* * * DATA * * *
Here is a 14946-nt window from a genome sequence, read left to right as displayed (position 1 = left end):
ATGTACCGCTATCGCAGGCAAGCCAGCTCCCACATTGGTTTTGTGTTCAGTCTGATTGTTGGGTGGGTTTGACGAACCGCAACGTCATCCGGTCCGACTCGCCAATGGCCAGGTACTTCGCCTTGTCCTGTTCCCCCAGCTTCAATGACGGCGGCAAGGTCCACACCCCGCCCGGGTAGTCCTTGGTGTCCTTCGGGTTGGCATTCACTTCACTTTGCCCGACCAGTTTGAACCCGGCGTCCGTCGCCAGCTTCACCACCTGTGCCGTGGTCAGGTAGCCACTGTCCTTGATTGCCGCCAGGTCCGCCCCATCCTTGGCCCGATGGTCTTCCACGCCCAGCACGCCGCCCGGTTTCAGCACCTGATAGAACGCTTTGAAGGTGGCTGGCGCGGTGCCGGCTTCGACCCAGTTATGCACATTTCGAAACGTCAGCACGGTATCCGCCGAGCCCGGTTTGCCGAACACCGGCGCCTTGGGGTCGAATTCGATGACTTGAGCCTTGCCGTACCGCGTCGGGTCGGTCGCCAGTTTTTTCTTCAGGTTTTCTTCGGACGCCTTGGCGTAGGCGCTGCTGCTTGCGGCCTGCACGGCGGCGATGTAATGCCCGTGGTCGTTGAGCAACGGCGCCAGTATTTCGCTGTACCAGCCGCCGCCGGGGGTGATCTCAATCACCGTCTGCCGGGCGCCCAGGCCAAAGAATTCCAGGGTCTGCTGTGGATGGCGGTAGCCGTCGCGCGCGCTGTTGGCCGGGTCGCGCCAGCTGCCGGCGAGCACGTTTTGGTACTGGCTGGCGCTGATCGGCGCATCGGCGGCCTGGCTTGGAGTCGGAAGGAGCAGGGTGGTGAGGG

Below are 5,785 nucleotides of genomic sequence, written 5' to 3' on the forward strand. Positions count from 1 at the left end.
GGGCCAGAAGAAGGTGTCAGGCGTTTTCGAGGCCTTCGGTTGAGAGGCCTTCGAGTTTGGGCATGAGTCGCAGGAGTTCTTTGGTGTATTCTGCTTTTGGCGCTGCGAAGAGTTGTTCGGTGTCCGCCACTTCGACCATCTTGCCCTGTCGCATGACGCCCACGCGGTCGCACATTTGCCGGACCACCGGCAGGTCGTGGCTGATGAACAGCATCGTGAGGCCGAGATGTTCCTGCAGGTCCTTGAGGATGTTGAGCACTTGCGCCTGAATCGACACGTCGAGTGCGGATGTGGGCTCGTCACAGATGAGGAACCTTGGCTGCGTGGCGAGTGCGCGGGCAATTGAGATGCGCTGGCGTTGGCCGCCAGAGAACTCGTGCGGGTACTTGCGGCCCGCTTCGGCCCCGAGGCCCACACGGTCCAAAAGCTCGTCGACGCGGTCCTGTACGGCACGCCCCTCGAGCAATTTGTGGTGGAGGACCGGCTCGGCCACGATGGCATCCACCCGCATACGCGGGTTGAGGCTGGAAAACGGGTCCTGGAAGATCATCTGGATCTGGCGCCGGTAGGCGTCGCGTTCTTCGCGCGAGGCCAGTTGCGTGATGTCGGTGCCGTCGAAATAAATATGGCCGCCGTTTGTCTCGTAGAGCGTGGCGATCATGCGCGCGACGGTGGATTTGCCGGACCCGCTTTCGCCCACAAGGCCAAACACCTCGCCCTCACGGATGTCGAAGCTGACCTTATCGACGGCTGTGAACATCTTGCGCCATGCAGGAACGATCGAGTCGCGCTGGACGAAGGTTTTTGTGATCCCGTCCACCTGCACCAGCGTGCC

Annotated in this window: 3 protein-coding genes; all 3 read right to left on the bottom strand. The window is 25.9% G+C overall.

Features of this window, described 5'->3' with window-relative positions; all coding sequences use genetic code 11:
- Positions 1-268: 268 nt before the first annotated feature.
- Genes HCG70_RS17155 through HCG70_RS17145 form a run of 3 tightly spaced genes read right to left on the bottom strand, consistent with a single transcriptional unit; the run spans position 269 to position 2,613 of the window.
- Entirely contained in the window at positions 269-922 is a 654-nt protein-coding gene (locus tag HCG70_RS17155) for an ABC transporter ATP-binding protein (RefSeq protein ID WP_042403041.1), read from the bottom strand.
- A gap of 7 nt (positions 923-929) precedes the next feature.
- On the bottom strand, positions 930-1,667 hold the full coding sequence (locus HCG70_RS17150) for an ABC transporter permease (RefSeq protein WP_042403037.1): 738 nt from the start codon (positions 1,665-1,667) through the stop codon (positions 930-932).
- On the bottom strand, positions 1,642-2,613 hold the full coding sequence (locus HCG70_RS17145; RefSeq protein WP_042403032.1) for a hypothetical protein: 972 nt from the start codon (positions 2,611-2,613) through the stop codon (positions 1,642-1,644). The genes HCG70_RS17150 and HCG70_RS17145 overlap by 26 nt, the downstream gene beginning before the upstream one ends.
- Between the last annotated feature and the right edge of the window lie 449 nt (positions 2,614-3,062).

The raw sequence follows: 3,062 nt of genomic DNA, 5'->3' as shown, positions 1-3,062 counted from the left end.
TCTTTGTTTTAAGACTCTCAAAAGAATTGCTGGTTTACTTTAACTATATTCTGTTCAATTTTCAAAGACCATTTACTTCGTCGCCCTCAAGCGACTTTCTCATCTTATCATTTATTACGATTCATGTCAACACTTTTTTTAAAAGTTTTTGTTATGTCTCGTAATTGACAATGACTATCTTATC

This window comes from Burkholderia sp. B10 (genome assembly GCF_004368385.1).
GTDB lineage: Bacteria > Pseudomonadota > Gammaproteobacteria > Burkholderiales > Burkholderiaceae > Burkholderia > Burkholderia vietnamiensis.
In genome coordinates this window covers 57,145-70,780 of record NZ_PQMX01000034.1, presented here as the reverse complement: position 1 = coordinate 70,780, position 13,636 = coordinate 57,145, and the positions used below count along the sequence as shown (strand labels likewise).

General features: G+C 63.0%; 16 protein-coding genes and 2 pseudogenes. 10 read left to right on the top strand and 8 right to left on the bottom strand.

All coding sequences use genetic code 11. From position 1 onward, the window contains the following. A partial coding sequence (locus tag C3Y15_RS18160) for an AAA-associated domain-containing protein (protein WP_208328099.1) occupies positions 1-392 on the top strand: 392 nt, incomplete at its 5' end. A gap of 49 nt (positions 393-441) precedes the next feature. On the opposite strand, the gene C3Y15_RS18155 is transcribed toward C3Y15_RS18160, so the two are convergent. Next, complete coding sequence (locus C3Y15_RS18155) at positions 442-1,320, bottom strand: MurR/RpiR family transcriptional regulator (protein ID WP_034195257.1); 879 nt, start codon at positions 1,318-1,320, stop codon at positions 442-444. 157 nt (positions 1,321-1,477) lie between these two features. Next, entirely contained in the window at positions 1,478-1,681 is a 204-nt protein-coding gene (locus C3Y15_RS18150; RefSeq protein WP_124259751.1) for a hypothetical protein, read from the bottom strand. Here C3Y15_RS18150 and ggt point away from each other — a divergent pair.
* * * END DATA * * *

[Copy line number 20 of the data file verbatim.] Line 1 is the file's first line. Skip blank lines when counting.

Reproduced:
All coding sequences use genetic code 11. From position 1 onward, the window contains the following. A partial coding sequence (locus tag C3Y15_RS18160) for an AAA-associated domain-containing protein (protein WP_208328099.1) occupies positions 1-392 on the top strand: 392 nt, incomplete at its 5' end. A gap of 49 nt (positions 393-441) precedes the next feature. On the opposite strand, the gene C3Y15_RS18155 is transcribed toward C3Y15_RS18160, so the two are convergent. Next, complete coding sequence (locus C3Y15_RS18155) at positions 442-1,320, bottom strand: MurR/RpiR family transcriptional regulator (protein ID WP_034195257.1); 879 nt, start codon at positions 1,318-1,320, stop codon at positions 442-444. 157 nt (positions 1,321-1,477) lie between these two features. Next, entirely contained in the window at positions 1,478-1,681 is a 204-nt protein-coding gene (locus C3Y15_RS18150; RefSeq protein WP_124259751.1) for a hypothetical protein, read from the bottom strand. Here C3Y15_RS18150 and ggt point away from each other — a divergent pair.